All of the internees had been furnished with shoes, socks heavy underwear, overcoats, 4 handkerchiefs, 4 blankets and with toilet kits.  Extra pairs of shoes are also being furnished them since in rainy weather they are unable to avoid wetting their shoes in going about in the camp from their tents to the mess hall, recreation hall, wash rooms, etc., in spite of the duck boards connecting a number of these buildings.

 IX        CANTEEN

      There is a canteen at which the internees who have money may purchase various small articles and comforts such as razor blades, toilet articles, etc.

  X        MAIL

The internees have neither received nor sent any mail to their friends



and relatives to their home countries.  The camp commander stated that he had made arrangements to send letters for them through the office of the Provost Marshal General in Washing ton and had dispatched packets to Washington marked PM, the Army abbreviation for Provost Marshal General.  Unfortunately when this packet of letters reached Washington it was sent through error to the post-master at Washington, who returned them all to the camp stamped undeliverable.  The camp commander stated that he would send the packets of mail back to the Office of the Provost Marshal General for dispatch through the Red Cross.


      There is a piano in the large recreation hall and the internees are erecting a stage at one end of the hall on which they propose to give amateur theatricals and musical performances.  Several of them have musical instruments.  The camp needs books and games.  The prisoners are in receipt of only one copy of an American newspaper.  The camp commander makes available to them his personal copy of the New York Times after he has read it.  They receive no other newspaper or periodicals.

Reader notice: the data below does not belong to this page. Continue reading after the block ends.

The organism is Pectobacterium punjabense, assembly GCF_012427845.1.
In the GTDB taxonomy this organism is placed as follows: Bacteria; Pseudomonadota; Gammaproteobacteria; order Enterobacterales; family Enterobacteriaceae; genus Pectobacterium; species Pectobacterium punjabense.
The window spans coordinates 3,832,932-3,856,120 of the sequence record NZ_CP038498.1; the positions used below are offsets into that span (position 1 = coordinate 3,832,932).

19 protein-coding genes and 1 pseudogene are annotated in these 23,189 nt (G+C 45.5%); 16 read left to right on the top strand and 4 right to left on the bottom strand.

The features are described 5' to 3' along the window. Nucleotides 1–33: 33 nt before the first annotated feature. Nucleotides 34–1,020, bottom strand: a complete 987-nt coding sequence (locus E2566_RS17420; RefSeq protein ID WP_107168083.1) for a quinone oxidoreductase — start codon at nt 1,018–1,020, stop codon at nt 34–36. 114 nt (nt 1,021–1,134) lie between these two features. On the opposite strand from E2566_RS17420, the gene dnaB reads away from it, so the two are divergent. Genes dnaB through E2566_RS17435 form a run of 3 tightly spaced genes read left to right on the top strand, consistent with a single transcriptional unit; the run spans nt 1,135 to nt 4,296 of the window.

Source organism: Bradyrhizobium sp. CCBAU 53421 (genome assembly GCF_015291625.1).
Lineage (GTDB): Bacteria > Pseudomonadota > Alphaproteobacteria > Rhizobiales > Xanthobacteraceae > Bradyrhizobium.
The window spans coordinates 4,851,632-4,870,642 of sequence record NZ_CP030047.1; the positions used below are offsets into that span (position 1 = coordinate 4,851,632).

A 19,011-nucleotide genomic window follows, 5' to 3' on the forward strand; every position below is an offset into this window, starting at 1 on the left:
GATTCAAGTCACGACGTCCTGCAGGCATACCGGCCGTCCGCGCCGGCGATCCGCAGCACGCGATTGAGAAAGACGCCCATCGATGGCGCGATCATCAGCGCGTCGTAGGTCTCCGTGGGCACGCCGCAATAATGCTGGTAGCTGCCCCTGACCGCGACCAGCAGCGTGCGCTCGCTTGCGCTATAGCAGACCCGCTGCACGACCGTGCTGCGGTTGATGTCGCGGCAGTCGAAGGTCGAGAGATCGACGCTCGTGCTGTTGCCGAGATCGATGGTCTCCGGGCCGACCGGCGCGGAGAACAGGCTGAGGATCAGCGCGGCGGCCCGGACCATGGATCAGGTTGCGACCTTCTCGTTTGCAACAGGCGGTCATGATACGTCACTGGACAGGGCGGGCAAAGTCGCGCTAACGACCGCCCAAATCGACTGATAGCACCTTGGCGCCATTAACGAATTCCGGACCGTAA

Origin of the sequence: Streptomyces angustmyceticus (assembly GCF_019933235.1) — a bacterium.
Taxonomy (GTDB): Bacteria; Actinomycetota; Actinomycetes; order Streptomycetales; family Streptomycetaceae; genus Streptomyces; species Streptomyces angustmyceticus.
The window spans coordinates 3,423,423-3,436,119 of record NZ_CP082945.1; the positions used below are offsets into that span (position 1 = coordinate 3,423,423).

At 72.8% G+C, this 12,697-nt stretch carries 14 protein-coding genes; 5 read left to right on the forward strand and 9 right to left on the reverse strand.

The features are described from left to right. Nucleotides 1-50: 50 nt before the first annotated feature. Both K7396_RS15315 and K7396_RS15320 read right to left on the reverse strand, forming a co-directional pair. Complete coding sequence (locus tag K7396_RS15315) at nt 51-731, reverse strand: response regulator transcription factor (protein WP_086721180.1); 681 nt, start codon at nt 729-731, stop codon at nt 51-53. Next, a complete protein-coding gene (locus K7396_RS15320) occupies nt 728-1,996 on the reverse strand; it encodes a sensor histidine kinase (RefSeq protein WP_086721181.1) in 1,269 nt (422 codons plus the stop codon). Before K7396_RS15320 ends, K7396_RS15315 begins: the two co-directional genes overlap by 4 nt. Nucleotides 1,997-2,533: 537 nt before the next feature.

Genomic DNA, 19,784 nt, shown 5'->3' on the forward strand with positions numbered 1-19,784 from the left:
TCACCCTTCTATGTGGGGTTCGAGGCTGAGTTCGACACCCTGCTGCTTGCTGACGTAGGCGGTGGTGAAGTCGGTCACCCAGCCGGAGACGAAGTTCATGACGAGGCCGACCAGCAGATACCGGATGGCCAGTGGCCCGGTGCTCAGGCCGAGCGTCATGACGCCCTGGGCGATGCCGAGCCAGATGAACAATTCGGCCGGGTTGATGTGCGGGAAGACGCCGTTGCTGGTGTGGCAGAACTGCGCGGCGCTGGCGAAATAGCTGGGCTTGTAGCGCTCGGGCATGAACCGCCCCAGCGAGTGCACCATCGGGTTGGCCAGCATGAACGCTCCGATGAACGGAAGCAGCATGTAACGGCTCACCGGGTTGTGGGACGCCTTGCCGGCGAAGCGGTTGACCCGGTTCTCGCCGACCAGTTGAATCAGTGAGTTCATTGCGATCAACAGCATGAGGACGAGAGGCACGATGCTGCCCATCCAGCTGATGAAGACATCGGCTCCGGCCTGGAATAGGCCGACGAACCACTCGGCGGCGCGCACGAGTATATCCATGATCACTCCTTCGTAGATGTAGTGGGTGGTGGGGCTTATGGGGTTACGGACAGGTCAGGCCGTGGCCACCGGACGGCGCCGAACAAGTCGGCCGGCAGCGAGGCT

The Counselor of the Swiss Legation received the men of confidence of the various groups of internees as follows:

      1.         For the officers of the Odenwald, Captain Loers.  The Captain had a number of personal complaints with regard to his own position, most of which appeared to grow out of difficulties between the officers and crew of the Odenwald for which the camp authorities are in no way responsible, and which appear to have had their COPY




genesis before the ship was taken if not even before the crew was assembled in Japan.  The Captain also complained that he had been rudely treated by an American officer who had not given him the respect due his position as “an officer prisoner of war”.  Furthermore, he requested assurance that he would be permitted to continue to occupy a tent alone.  His other complaints and requested had to do with the inability to send and receive mail, the lack of money and bad food.  The Captain who is elderly gave the impression ob being in a highly nervous and somewhat disturbed state of mind as a result possibly of the troubles he has had with his crew and his misfortunes in losing two ships.  The camp authorities informed the Swiss representative that they had no intention of putting anyone else in the tent with Captain Loers and that they would provide the Captain with his books, which were among his baggage, and would leave him alone as much as possible.  They stated that they had found it more satisfactory to deal in matters which concerned the Odenwald collectively with the captain’s second-in-command and that except for the Captain himself they found all the officers to be reasonable and easy to deal with.